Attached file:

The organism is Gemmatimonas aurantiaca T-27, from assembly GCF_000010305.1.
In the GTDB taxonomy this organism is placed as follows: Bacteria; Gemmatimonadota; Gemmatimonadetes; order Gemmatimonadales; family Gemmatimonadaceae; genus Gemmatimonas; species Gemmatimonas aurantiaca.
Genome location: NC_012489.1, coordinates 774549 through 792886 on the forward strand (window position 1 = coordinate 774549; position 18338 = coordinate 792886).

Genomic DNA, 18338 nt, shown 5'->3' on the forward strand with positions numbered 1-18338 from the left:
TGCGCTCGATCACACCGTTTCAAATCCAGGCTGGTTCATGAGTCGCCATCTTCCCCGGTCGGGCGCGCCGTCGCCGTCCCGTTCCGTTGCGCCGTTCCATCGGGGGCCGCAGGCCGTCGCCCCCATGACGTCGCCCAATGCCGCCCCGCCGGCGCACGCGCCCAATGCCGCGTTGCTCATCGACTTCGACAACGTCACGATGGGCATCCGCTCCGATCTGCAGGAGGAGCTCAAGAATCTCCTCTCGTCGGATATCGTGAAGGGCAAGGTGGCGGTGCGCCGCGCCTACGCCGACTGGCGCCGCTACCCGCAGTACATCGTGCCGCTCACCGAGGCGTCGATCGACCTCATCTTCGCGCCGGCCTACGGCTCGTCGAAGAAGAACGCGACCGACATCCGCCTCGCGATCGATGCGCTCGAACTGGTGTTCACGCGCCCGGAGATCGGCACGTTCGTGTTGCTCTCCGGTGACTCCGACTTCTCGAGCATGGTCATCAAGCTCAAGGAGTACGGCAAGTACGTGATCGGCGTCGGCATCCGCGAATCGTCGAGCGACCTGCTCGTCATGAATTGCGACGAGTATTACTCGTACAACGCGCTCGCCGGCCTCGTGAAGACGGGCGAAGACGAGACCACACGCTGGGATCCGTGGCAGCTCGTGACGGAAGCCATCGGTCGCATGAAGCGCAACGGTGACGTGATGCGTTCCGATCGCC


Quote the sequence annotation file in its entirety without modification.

The organism is Gemmatimonas aurantiaca T-27, from assembly GCF_000010305.1.
In the GTDB taxonomy this organism is placed as follows: Bacteria; Gemmatimonadota; Gemmatimonadetes; order Gemmatimonadales; family Gemmatimonadaceae; genus Gemmatimonas; species Gemmatimonas aurantiaca.
Genome location: NC_012489.1, coordinates 774549 through 792886 on the forward strand (window position 1 = coordinate 774549; position 18338 = coordinate 792886).

Genomic DNA, 18338 nt, shown 5'->3' on the forward strand with positions numbered 1-18338 from the left:
TGCGCTCGATCACACCGTTTCAAATCCAGGCTGGTTCATGAGTCGCCATCTTCCCCGGTCGGGCGCGCCGTCGCCGTCCCGTTCCGTTGCGCCGTTCCATCGGGGGCCGCAGGCCGTCGCCCCCATGACGTCGCCCAATGCCGCCCCGCCGGCGCACGCGCCCAATGCCGCGTTGCTCATCGACTTCGACAACGTCACGATGGGCATCCGCTCCGATCTGCAGGAGGAGCTCAAGAATCTCCTCTCGTCGGATATCGTGAAGGGCAAGGTGGCGGTGCGCCGCGCCTACGCCGACTGGCGCCGCTACCCGCAGTACATCGTGCCGCTCACCGAGGCGTCGATCGACCTCATCTTCGCGCCGGCCTACGGCTCGTCGAAGAAGAACGCGACCGACATCCGCCTCGCGATCGATGCGCTCGAACTGGTGTTCACGCGCCCGGAGATCGGCACGTTCGTGTTGCTCTCCGGTGACTCCGACTTCTCGAGCATGGTCATCAAGCTCAAGGAGTACGGCAAGTACGTGATCGGCGTCGGCATCCGCGAATCGTCGAGCGACCTGCTCGTCATGAATTGCGACGAGTATTACTCGTACAACGCGCTCGCCGGCCTCGTGAAGACGGGCGAAGACGAGACCACACGCTGGGATCCGTGGCAGCTCGTGACGGAAGCCATCGGTCGCATGAAGCGCAACGGTGACGTGATGCGTTCCGATCGCC